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People Spotlights

Mentorship has been a key part of life for Marisol Jimenez Espinoza, POLS ’19. Her family has always valued education and hard work, and as a first-generation college student, Marisol credits mentorship from counselors, professors, managers and colleagues in supporting her to where she is today including applying to graduate school at Stanford.
As an Earth Systems major in the oceans and climate track, Delaney learned more about the physical, biological, and chemical underpinnings of the ocean system that are so vital to the economic and environmental security of The Bahamas.
Even among the Native students, every student is from a different tribe. The diversity is so rich at Stanford. It gives students the opportunity to learn so much from each other and expand their understanding of culture and people in ways that can't always be taught in a class.
From selfies while on call to peer-reviewed research, August has been publicly chronicling her experience as an openly gay, black, female surgeon.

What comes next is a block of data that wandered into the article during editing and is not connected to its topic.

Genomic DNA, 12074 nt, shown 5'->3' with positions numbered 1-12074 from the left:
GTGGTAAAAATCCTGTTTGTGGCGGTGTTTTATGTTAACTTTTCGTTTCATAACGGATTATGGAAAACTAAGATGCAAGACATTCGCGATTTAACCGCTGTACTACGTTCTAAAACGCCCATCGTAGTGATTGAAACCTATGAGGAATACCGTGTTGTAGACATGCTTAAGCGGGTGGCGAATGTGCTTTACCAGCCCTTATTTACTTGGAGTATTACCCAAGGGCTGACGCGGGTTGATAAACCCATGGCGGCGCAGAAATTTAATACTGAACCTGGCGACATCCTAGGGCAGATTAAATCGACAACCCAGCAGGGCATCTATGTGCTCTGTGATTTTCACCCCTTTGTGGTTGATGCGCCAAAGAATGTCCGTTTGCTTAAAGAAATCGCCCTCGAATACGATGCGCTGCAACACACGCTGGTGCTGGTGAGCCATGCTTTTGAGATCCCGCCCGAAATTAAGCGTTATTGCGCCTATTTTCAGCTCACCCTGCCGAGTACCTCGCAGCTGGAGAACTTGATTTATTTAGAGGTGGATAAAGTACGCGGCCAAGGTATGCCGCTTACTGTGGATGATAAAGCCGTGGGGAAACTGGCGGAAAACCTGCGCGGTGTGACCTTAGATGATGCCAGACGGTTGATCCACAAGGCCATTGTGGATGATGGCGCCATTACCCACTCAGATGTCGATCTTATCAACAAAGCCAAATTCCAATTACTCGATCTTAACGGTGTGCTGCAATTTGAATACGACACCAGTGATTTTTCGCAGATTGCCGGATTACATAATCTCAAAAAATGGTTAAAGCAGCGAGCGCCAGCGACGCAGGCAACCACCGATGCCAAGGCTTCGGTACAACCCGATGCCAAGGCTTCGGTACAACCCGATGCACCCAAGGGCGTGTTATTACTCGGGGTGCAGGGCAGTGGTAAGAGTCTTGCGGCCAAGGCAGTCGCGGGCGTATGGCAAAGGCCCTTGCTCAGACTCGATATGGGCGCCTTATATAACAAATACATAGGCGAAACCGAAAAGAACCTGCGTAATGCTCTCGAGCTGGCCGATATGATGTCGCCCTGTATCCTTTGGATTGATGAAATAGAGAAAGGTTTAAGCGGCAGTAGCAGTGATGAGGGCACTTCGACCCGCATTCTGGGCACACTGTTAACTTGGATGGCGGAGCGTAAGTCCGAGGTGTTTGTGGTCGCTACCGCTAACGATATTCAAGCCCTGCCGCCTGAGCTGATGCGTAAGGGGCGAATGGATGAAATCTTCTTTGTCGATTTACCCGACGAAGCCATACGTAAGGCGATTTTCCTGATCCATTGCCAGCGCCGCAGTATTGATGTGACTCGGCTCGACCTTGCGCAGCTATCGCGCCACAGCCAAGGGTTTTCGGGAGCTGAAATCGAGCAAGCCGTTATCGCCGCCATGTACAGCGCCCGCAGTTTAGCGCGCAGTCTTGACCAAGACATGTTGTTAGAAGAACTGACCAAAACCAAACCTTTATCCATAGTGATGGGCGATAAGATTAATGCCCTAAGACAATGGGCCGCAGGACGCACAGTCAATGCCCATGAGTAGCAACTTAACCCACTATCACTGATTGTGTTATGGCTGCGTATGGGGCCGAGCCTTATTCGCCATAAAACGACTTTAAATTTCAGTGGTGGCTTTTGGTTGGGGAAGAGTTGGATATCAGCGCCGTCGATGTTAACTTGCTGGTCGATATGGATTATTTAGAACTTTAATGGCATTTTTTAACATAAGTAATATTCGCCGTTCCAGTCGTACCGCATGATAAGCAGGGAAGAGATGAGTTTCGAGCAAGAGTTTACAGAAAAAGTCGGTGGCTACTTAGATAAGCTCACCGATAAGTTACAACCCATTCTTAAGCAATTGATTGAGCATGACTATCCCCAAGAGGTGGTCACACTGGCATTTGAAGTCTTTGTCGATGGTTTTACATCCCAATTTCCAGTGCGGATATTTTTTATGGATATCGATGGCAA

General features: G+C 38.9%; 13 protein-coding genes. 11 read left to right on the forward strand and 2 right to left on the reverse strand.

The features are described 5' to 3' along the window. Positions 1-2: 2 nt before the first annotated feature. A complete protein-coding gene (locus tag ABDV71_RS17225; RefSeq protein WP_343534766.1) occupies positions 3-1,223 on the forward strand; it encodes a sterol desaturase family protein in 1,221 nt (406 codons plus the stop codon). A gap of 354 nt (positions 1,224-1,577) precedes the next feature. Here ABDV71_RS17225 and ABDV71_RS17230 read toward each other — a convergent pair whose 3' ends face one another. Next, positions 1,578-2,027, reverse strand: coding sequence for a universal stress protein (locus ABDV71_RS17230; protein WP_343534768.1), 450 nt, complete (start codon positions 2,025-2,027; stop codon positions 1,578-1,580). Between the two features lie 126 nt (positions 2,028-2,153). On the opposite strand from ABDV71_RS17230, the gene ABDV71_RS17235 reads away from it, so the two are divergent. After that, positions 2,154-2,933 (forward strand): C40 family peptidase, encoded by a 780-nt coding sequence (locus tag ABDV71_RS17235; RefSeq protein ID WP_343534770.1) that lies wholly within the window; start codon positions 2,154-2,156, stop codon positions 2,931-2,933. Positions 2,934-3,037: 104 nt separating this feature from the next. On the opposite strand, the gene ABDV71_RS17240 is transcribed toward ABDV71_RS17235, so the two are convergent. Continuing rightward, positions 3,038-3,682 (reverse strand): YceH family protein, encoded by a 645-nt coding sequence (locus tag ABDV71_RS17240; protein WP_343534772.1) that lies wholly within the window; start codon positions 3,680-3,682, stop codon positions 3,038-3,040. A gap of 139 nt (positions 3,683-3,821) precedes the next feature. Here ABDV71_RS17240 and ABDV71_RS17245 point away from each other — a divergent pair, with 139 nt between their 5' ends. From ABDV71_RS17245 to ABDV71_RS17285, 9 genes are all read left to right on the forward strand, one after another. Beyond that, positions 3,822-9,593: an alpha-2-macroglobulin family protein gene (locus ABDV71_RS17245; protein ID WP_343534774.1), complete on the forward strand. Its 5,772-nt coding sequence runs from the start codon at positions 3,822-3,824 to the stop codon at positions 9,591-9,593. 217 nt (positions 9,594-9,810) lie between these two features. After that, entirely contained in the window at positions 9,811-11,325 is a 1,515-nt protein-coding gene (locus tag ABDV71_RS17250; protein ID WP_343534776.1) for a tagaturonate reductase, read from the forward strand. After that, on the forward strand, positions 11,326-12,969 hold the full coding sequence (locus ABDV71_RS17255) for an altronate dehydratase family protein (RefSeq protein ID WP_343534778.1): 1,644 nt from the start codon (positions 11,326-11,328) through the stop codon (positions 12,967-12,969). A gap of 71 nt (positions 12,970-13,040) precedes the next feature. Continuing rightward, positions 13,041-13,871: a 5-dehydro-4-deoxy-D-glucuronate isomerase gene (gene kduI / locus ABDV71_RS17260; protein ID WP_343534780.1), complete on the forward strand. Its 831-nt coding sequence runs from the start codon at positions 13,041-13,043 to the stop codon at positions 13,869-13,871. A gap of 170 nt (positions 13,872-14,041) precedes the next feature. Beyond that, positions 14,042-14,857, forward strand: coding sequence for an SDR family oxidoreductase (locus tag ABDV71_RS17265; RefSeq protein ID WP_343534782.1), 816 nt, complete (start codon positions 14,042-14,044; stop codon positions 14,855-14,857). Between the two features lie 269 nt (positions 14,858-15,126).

Depicting peoples’ lives through the lens of a camera helps Miles make connections that don’t always come across in the classroom.
Stanford faculty members share their breadth of life experiences and interests that fuel the dynamic learning environment on campus.
As chief of community engagement at the Kapor Center for Social Impact in Oakland, Calif, Cedric Brown, MA ’90, aims to make U.S. tech entrepreneurship more diverse and inclusive.
"The GSB has pushed me beyond what I thought was possible. It exposed me to opportunities and enabled me to connect with people from all over the world who are as passionate as I am to change lives, change organizations, and change the world."
“The physical structures that make up the human anatomy are palpable. They can be taken in through the fingers, not just by sight.”
"When you’re a first-gen student, you kind of buy into that idea of the American Dream in the sense that if I do all these things, there will be no more problems—like, I will have made it and it’s a permanent thing—and I think, from my experiences so far, I’ve learned that it’s very fragile."

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